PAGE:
I was not, therefore, keen to see their latest outing, superficially amusing though it might have appeared from the trailer. I thought I had dodged the bullet when several members of film club went to see it shortly after its release. Not so. Last Monday saw us attending a later showing than normal at the Cameo to see Burn after reading.
In the first place, the film is a screwball comedy, and I like a good screwball comedy. Secondly, all the characters, while many of them are impressively stupid or inept, or more usually both, have crystal clear and believable motivations. We start with alcoholic CIA analyst John Malkovich's Osbourne Cox being fired, or rather demoted and resigning in a huff. He goes home to start work on his memoir. His wife, beautifully played by Tilda Swinton, cares more what this may mean for her financial position and decides to go for divorce so that she can get together with George Clooney, with whom she is engaged in an affair. Clooney's motivation is really very clear indeed: he wants to sleep with as many different people as possible with as few strings as possible (that and engage in the construction of DIY sex toys in his basement).
Things start to fall apart when Swinton, thinking she has stolen her husband's financial files also takes the manuscript of his book, which she then leaves in the gym where Brad Pitt, a fitness obsessed moron, and Frances McDormand, who is obsessed with finding money for her plastic surgery, come into possession of it and decide they are owed a reward of some kind. When they are told to think again (that, at least, is the gist of what Malkovich says), they embark on a series of ever more desperate and comical attempts to make something of the disc.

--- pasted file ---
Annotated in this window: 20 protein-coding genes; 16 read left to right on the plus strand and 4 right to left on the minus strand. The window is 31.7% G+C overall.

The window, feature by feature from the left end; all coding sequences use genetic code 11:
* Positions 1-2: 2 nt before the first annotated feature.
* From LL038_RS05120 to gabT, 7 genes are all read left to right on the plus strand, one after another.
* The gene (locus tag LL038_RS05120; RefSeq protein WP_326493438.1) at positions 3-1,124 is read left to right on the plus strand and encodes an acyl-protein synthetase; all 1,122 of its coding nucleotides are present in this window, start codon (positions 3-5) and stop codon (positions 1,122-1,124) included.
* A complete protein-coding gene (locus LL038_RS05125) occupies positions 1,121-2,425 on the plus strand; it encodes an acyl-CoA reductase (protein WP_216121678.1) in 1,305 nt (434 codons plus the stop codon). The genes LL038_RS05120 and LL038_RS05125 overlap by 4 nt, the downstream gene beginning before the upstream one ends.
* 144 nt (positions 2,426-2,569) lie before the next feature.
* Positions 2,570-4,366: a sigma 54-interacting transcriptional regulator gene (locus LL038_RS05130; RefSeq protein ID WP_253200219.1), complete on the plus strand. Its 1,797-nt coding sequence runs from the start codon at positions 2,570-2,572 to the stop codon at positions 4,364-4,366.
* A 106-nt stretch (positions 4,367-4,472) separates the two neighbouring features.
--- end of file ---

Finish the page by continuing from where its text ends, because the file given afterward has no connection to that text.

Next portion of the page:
Things spiral downwards pretty rapidly from there, but extremely funnily so. J K Simmons, who has previous worked wonders as J Jonah Jameson in Spider-man puts in an inspired turn as the CIA superior at a loss to comprehend the madness unfolding before him and hoping it can all be cleaned away with as little mess as possible. Indeed, nobody has a clear idea of exactly what is going on, save for the audience, which only makes the bumbling actions of many of the protagonists the more amusing.
I won't spoil the ending, but it is by far and away the most satisfying work I have seen from this team.
All of which was a marked improvement on our previous outing to see Oliver Stone's W. A film that should, and could, have been every bit as funny. And, in places, it was: President Bush picking the salad from his lunch in response to Cheney's analogy that action must be taken against terrorism in much the same was as it would have to be if there was even the small chance of contaminated lettuce, or when he lands on an aircraft carrier in 2003 to declare "mission accomplished", the film cuts to a news channel pundit saying:
He's just landed on an boat at 150 miles an hour. You wouldn't see a Democrat doing that.
Unfortunately, given the wealth of material available, such laughs are too few and far between. Perhaps stone was keen to paint an even and fair portrait of Bush. This is a reasonable goal, but if he wanted to do that, he should have provided some insight into the man and for the most part he doesn't. His one point seems to be that George H W Bush prefered his other son Jeb. There may or may not be any truth in this, but it isn't enough to hang a whole film on. Worse, there are too many points the film makes no attempt to answer: what is it that Laura Bush sees in the man, how did he get to be in charge of the Texas baseball team, why was he pretty coherent and lucid it the Texas gubernatorial debates but not in the presidential ones?